CtcConstell: \(\mathbf{x}\in\mathbb{M}\)

The constellation contractor, denoted by \(\mathcal{C}_\textrm{constell}\), is used to solve the data association problem. Given a list of vectors \(\mathbf{m}_{1}\), \(\dots\), \(\mathbf{m}_{\ell}\) forming a constellation, the contractor reduces a box \([\mathbf{x}]\) to perfectly wrap the vectors previously enclosed inside of it.

Context

In robotics, when several landmarks \(\mathbf{m}_{1}\), \(\dots\), \(\mathbf{m}_{\ell}\) exist, the observation data may not be associated: we do not know to which landmark a given measurement \(\mathbf{y}\) refers. In other words it may be difficult, from the perception of a landmark, to find its identity only from the measurement data. However, data fusion can be done (for instance, by merging information coming from robot’s evolution). From fusion, we can obtain that the perceived landmark belongs to a reduced set of landmarks \([\mathbf{x}]\). The contractor presented here simply aims at reducing optimally this prior set \([\mathbf{x}]\) to finally perfectly wrap the vectors inside of it, thus allowing further contractions.

See more in the related paper: Set-membership state estimation by solving data association.

Definition

Let us consider a constellation of \(\ell\) points \(\mathbb{M}=\{[\mathbf{m}_{1}],\dots,[\mathbf{m}_{\ell}]\}\) of \(\mathbb{IR}^{d}\) and a box \(\left[\mathbf{x}\right]\in\mathbb{IR}^d\). We want to compute the smallest box \(\mathcal{C}_\textrm{constell}\left(\left[\mathbf{x}\right]\right)\) containing \(\mathbb{M}\cap\left[\mathbf{x}\right]\), or equivalently:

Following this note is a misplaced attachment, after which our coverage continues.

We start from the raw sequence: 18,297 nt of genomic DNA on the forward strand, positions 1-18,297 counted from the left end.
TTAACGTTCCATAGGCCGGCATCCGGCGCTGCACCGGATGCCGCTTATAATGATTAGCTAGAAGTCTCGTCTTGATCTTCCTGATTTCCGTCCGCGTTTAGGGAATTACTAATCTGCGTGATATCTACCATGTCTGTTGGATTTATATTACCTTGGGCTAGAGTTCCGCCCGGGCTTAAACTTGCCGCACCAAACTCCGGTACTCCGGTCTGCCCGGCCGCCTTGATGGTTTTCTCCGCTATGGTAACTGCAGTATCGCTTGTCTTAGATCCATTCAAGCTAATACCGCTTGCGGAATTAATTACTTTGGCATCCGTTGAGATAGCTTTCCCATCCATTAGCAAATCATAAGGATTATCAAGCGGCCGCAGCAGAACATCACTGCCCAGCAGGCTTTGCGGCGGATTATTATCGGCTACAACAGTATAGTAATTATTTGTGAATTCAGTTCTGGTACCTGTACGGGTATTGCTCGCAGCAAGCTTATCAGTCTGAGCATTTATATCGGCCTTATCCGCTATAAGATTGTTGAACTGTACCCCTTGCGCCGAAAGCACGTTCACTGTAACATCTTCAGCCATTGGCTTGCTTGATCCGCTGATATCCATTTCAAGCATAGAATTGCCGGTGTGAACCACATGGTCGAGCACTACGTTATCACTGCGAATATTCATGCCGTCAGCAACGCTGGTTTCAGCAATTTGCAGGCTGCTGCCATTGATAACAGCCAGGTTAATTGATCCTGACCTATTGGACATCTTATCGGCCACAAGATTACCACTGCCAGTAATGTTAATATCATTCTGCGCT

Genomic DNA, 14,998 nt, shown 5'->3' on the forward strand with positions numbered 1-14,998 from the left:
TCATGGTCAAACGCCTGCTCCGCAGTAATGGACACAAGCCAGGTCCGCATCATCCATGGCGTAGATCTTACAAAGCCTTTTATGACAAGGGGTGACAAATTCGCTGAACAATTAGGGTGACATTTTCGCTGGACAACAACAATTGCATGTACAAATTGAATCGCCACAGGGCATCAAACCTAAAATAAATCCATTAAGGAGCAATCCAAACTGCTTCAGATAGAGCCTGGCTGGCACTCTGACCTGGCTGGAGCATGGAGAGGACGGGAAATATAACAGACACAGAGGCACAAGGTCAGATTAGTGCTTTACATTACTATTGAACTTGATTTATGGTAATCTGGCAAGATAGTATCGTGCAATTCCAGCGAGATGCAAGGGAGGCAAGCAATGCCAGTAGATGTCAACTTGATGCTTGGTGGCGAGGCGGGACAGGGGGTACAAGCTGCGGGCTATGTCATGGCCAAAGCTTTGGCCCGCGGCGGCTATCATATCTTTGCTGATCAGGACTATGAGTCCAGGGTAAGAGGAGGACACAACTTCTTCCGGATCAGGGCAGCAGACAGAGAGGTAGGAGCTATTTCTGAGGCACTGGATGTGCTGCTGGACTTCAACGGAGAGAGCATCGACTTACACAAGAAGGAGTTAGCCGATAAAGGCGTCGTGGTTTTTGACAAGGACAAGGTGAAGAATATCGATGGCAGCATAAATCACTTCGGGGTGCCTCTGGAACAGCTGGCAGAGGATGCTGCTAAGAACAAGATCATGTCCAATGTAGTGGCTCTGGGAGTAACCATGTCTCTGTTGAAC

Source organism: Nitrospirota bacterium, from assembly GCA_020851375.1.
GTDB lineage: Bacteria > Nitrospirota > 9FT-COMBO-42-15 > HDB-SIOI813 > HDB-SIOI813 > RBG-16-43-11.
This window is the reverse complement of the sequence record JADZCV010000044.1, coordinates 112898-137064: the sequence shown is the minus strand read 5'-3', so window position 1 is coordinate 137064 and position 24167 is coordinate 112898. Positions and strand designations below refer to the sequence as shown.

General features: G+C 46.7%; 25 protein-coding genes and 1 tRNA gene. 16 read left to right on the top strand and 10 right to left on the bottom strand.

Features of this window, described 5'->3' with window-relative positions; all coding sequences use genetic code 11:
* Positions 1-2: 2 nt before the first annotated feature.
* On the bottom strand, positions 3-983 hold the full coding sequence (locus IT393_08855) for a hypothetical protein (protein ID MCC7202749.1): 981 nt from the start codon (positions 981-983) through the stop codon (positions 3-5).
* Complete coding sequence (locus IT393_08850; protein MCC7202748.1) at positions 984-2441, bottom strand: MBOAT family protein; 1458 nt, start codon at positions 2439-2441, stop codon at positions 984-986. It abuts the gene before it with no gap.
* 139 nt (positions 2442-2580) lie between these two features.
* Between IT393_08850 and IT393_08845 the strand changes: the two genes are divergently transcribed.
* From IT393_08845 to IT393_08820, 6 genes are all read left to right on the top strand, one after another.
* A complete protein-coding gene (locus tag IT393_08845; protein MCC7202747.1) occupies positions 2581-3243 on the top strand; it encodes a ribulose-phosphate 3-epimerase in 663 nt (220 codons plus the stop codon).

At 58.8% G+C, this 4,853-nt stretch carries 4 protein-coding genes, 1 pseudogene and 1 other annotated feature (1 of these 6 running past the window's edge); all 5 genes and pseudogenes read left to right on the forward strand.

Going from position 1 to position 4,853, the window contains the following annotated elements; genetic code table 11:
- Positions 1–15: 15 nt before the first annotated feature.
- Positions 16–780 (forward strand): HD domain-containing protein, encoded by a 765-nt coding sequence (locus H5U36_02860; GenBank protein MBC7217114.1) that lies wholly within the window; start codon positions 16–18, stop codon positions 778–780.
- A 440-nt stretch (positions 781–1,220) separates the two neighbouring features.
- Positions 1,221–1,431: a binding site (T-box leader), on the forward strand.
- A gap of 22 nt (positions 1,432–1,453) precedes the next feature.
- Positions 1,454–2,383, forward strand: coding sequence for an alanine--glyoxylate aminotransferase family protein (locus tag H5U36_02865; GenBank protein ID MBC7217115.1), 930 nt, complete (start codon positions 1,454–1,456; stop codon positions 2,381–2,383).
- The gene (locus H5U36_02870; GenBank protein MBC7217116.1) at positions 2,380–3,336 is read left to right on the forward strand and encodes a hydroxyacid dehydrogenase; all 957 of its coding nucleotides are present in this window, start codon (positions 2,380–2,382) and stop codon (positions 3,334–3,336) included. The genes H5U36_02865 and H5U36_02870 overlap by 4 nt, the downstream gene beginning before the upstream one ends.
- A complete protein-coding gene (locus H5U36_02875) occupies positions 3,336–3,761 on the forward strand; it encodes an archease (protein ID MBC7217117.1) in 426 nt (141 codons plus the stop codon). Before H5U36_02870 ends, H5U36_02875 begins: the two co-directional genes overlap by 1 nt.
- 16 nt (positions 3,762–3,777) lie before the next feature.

\[\begin{equation} \mathcal{C}_\textrm{constell}\left(\left[\mathbf{x}\right]\right)=\bigsqcup_{j}\big(\left[\mathbf{x}\right]\cap[\mathbf{m}_{j}]\big), \end{equation}\]

where \(\bigsqcup\), called squared union, returns the smallest box enclosing the union of its arguments.

Important

\[\mathbf{m}\in\mathbb{M}=\big\{[\mathbf{m}_1],\dots,[\mathbf{m}_\ell]\big\} \longrightarrow \mathcal{C}_{\textrm{constell}}\big([\mathbf{x}]\big)\]
ctc_constell = CtcConstell(v_b) # with v_b, the vector defining
                                # the constellation of points
#include <tubex-rob.h>
CtcConstell ctc_constell(v_b); // with v_b, the vector<IntervalVector> defining
                               // the constellation of points

Example

Let us consider the following constellation:

../../_images/CtcConstell_constell.png

Fig. 18 A given constellation of points \(\big\{[\mathbf{m}_1],\dots,[\mathbf{m}_\ell]\big\}\).

The \(\mathcal{C}_\textrm{constell}\) can be instantiated with

v_b = [...  // vector defining the constellation of points

ctc_constell = CtcConstell(v_b)
#include <tubex-rob.h>

// ...

vector<IntervalVector> v_b; // vector defining the constellation of points
v_b.push_back( // ...

CtcConstell ctc_constell(v_b);

Now, if we define three boxes:

v_x = [IntervalVector([[1.25,3],[1.6,2.75]]), \
       IntervalVector([[2.,3.5],[0.6,1.2]]), \
       IntervalVector([[1.1,3.25],[0.2,1.4]])]
vector<IntervalVector> v_x;
v_x.push_back({{1.25,3},{1.6,2.75}});
v_x.push_back({{2.,3.5},{0.6,1.2}});
v_x.push_back({{1.1,3.25},{0.2,1.4}});

we can use the \(\mathcal{C}_\textrm{constell}\) to contract them according to the constellation.

for x in v_x:
  ctc_constell.contract(x)
for(auto& x : v_x)
  ctc_constell.contract(x);
../../_images/CtcConstell_ctc.png

Fig. 19 Filled boxes are the \([\mathbf{x}]\) after contraction.